Childish are those who, deluded by the charms and temptations of the world, fail to comprehend the higher truth. For them this world is the sum total of reality: beyond this, nothing exists. One who holds this false belief falls into my trap—the snare of death and rebirth—again and again.
—Katha Upanishad 1.2.6, translated by Pandit Rajmani Tigunait
We see what we know how to see, and what we focus on shapes our understanding. Children focus on their own little worlds, where a lost toy is devastating and an ice cream cone pure ecstasy. A child’s immediate world is all he knows and all he cares to know. Within this little domain his attention centers on “me” and “mine.” It’s my turn. This truck is mine. He isn’t your daddy, he’s MY daddy.
As we grow up, we put away this childish preoccupation. Or do we? The adult world also turns on the axis of “me” and “mine.” Much of our time and attention goes into acquiring possessions and keeping them for ourselves. We go about chasing worldly objects and attributes as though our lives depend on obtaining them. But the more we strive, the more our happiness and sense of self-worth come to hinge on those possessions and attributes we have accumulated. Our toys become more elaborate and costly, but from Yamaraja’s point of view, rather than maturing, we just become overgrown children.
The more we strive, the more our happiness and sense of self-worth come to hinge on those possessions and attributes we have accumulated.
When we’re deeply entangled in alluring objects and experiences, the belief grows that ayam lokah—the realm of sense perception is the sum total of reality. This leads to a pernicious form of blindness, which traps us into believing na asti parah—nothing exists beyond the material realm. Once that conviction becomes firm, escape is impossible. Why bother to investigate something that doesn’t exist? The world, bound by the senses, becomes our only reality, and we recreate it over and over again, tying ourselves to an endless round of death and rebirth.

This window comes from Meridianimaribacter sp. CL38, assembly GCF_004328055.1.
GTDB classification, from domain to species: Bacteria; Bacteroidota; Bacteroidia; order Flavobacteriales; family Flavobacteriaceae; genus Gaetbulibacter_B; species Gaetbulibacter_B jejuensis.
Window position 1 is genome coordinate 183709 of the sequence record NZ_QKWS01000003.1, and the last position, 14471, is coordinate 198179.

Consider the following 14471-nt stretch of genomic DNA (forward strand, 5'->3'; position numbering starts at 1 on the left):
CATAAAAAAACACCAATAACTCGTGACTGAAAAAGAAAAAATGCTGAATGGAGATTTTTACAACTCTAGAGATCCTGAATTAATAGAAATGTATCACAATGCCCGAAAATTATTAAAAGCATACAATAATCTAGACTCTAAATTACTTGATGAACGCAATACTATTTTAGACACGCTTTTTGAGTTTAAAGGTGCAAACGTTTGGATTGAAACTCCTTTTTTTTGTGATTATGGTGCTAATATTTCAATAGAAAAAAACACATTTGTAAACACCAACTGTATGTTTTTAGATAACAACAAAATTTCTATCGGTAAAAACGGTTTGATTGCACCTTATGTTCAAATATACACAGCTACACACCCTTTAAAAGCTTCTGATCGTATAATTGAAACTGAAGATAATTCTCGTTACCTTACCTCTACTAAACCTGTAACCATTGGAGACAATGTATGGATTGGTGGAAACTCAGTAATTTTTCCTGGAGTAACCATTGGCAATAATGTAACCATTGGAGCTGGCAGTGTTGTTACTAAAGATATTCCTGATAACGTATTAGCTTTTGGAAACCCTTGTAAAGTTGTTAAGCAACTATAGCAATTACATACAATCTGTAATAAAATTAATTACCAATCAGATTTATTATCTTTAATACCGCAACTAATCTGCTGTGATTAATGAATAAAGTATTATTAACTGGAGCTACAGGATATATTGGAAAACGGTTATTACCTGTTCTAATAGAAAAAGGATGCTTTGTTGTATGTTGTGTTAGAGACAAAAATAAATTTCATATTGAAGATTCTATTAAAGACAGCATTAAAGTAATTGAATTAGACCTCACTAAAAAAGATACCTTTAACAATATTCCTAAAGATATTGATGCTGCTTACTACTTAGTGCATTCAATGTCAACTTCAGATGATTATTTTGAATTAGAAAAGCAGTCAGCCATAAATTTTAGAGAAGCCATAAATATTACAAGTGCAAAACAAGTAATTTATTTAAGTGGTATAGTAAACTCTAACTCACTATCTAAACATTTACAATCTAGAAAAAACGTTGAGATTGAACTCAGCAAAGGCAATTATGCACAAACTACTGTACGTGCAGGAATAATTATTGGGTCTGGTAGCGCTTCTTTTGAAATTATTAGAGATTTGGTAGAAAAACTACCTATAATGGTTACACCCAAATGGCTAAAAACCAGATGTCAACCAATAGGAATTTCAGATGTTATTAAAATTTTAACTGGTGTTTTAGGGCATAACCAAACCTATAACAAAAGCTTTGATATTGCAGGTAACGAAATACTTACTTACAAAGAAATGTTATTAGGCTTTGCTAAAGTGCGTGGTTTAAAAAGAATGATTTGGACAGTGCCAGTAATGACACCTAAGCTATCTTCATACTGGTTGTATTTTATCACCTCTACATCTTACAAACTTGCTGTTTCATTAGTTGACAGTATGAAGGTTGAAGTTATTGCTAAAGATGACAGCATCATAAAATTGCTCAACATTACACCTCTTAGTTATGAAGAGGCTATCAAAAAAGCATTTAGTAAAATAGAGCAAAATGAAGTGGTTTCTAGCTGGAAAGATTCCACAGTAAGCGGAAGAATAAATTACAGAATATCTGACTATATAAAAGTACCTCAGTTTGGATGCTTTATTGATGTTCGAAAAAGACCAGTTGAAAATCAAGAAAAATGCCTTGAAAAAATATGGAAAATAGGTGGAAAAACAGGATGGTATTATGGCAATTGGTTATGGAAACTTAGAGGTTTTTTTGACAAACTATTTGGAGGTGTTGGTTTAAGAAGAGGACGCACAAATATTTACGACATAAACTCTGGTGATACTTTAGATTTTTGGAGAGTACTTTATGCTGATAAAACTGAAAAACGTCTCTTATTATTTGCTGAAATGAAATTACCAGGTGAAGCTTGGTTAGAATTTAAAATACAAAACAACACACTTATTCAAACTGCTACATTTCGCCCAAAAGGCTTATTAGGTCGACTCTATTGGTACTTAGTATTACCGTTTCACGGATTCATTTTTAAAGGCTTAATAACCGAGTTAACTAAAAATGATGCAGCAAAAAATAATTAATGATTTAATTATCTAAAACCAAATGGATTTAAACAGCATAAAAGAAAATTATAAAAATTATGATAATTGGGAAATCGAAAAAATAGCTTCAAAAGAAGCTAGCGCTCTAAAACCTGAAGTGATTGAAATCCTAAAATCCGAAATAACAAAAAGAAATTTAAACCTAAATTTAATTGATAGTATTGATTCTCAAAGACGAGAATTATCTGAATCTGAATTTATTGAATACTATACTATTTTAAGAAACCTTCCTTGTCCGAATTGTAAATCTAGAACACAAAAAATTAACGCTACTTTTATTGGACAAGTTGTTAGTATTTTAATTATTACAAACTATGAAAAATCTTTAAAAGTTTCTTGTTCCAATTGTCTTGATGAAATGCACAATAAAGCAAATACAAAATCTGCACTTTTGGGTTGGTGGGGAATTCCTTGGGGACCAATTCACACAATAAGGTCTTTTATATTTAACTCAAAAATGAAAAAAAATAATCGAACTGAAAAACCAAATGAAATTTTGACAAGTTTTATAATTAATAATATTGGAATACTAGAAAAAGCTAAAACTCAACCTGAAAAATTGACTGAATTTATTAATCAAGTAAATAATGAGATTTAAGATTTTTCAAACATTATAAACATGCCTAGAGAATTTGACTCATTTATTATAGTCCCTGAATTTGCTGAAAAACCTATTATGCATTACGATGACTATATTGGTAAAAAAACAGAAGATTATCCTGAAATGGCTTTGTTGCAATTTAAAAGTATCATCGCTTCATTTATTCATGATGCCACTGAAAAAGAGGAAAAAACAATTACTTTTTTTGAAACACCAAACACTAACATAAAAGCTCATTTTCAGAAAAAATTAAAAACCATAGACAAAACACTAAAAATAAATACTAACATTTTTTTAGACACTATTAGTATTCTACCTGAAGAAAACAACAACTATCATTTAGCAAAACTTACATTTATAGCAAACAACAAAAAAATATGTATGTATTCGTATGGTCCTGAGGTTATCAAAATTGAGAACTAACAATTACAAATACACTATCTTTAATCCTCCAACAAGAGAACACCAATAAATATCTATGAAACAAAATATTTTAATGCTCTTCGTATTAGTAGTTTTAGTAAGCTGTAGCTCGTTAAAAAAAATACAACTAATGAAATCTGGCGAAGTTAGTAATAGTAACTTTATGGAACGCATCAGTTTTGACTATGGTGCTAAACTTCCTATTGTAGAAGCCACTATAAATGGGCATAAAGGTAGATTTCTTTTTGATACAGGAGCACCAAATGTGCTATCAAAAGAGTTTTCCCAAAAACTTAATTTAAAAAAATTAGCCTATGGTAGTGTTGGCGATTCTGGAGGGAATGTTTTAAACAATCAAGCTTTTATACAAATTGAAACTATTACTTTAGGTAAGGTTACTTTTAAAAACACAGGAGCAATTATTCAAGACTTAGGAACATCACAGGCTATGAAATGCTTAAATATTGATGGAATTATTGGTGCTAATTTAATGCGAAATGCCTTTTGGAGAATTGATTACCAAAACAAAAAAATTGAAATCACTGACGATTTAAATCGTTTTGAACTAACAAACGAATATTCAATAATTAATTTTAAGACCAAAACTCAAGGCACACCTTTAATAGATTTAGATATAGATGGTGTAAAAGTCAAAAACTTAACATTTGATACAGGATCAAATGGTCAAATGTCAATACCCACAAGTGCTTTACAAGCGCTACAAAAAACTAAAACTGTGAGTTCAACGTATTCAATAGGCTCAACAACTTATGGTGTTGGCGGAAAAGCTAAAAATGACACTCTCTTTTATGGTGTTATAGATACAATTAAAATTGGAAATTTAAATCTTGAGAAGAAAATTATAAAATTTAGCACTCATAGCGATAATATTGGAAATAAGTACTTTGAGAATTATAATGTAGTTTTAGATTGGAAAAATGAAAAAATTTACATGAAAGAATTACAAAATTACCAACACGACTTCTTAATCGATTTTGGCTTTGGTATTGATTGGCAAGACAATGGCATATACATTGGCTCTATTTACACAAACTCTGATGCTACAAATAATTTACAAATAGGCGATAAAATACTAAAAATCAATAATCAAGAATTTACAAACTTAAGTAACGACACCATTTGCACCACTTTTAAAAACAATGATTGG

The Katha Upanishad offers the assurance that when we reflect on the transient nature of material wealth and worldly attainments and begin to wonder if there’s anything beyond the cycle of growth and decay, Yamaraja’s snare loosens. As we broaden our vision and employ self-reflection, contemplation, and meditation to look beyond the realm of “me” and “mine,” we’ll find we’re on the road to freedom.
The world, bound by the senses, becomes our only reality, and we recreate it over and over again, tying ourselves to an endless round of death and rebirth.
Setting the Stage
The Katha Upanishad is a dialogue between an accomplished master, Yamaraja, and his well-prepared student, Nachitketa. In recognition of Nachitketa’s stellar qualities, Yamaraja has granted him three boons and has fulfilled the first boon (the assurance that his father will recognize and welcome Nachitketa when he returns home) and the second (knowledge of the means by which heaven is attained). Yamaraja is now beginning to grant the third boon: unraveling the mystery of where the individual soul goes when liberation has been attained. Having explained that ignorant people, blinded by the delusion that they are wise and balanced, stagger around leading each other in endless, pointless circles, Yamaraja is explaining the cause of their blindness.